Come roam the Montana riversides with us
We’re lucky to get to share the wonderful work of photographer Kurt Wilson in our March/April issue.
Wilson’s images from riversides across Montana (and we mean ALL across Montana) make up our Portfolio: Roaming the Riverside.
It’s part of Wilson’s larger “Roadside Wanderings” project that took him around the state following historical roadside markers.
His “best of” collection of riverside photos depicts a vast variety of territory – a concept that captures the broad role Montana rivers play in the state.
For one thing, “there’s a lot of history in rivers,” Wilson said.
Our slideshow is just a sampling of Wilson’s beautiful work.
Behind the scenes: A confession by a murdering artist
Art is many things. The Montana Museum of Art and Culture’s “Art of the State” exhibit proves that - showcasing the work of Montana artists whose work is part of its permanent collection.
But have you ever heard of art as a confession tool?
In our March/April Behind the Scenes feature, writer Kelsey Dayton tells us about on Montana artist who proudly proclaimed his crime on the front of one of his drawings (which now is part of the MMAC’s permanent collection).
Here’s the full story from Dayton:
“Staff at the museum told me every piece in the exhibit has a story, either about the work or the artist. My favorite piece isn’t necessarily the prettiest, but it has a great story. ‘Hunting Party’ by Philip John is almost a crude looking watercolor on paper, depicting men playing a stick game and a parade of seven horses, while in the background hunters take aim at game. The best part of this painting was found in the left corner of the drawing. There, an inscription told the story of John, who drew the picture in a Missoula jail in 1892. He also detailed his crime: ‘Philip John, Indian Artist, Companion of Pot Latch Fanny and Peter who murdered ROMBAUGH in the Bitter Root Valley 1889 …’
The inscription references an incident in August 1888 when John, Peter and Potlatch Fannie were accused of attacking two prospectors and killing one named Jack Rombo, near Darby. The story is no longer on the front of the piece, but is preserved on the back.”
Read more about the beautiful collection and all the Montana artists featured in it here.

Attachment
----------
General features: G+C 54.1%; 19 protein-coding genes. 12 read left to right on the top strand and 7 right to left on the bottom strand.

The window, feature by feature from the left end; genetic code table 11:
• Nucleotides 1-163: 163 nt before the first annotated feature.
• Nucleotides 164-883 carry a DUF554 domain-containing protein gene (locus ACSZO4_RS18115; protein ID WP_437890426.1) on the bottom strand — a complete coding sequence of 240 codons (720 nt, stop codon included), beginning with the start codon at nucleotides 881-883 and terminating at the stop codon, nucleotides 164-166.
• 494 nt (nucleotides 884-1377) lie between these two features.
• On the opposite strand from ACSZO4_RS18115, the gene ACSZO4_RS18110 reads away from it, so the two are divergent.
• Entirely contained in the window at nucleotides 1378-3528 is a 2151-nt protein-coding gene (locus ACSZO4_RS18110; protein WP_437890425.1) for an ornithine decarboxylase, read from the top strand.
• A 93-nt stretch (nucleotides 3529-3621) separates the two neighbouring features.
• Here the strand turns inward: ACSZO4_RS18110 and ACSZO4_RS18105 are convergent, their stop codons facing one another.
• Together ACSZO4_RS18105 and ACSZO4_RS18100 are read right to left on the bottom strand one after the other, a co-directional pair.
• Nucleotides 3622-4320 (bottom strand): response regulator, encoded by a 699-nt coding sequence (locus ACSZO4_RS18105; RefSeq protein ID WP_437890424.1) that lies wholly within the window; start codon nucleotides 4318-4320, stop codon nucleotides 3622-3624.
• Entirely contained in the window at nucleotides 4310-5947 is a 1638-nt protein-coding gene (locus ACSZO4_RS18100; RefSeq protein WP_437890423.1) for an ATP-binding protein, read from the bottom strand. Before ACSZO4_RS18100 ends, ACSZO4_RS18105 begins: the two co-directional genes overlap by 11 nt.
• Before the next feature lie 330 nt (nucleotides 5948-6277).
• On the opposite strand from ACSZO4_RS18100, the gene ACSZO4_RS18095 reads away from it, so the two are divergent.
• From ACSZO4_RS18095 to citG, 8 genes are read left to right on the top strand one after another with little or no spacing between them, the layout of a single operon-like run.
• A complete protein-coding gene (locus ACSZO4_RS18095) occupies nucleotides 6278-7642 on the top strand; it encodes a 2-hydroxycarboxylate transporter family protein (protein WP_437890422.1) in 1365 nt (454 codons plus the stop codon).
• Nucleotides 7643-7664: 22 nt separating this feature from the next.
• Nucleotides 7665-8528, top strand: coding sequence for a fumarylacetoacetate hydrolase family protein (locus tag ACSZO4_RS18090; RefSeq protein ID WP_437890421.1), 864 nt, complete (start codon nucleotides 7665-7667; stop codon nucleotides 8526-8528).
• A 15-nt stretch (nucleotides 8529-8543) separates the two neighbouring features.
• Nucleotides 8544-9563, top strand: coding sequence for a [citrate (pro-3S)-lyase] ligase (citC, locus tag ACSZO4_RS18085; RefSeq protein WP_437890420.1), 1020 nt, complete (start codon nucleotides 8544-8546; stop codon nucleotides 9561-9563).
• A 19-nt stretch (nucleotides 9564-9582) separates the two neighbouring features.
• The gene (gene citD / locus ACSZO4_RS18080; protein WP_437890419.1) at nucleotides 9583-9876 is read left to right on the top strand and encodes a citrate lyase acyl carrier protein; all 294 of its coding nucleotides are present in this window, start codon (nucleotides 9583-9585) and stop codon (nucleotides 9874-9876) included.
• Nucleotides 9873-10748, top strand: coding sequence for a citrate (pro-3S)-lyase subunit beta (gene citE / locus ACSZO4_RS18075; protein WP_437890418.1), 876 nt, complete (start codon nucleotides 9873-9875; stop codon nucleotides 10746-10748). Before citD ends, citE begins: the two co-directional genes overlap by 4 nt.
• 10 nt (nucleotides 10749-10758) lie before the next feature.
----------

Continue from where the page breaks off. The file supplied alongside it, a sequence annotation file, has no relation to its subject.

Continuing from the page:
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Head-butting bison causes major car damage
This Yellowstone bison did not like that this car was in his way. Yellowstone visitor Tom Carter took this video of the charging bison near Lamar. Valley.
The insurance agent for the vehicle’s owner said the head-butt did almost $2,800 in damage.
Reminds me of this gentle reminder we ran with our Glacier mountain goat story last summer about the rules of wildlife interaction in national parks.
As usual, the rules are there for a reason.
Speaking of national parks: We’re heading to Yellowstone to do some exploring in our upcoming special Park-to-Park issue. Subscribe today and don’t miss a Montana moment.
‘It is not where I grew old, but it is where I grew up’
Submitted by Mack W. Borgen
I left Montana this month. Probably for the last time. I refuse to be sad, but even as I sit in the warmth of the California sun, I miss Montana. I always will.
For now, I just need to get this story down before the sights, the sounds, the thick quiet of the woods, and the many memories of my Montana fade with time.
I am not objective about Montana – for I am a part of it, and it is a part of me. It is not where I grew old, but it is where I grew up.
It is impossible to well describe Montana. It is more than the high mountains, the rivers and lakes, the deep forests, the dark winters, and the endless summers. Words cannot capture the expanse of the big skies, the open miles of the Big Open, or what it is like to drop down Paradise Valley into the Clark Fork, to cross over Chief Joseph Pass into the Bitterroot Valley, to watch the clouds creep over the Swan Range, to drive the paved ribbon of the Hi-Line, or to feel the sweeping winds of the plains.
The names and memories in my reflections just keep coming. Cut Bank and Plentywood, Roundup and Red Lodge, Missoula and Miles City, Big Timber and Butte and Bozeman. The Gallatin and the Beaverhead, the Flathead and the Yellowstone, the Musselshell and the Missouri – and yeh, in Montana, the Missouri is a river, not a state.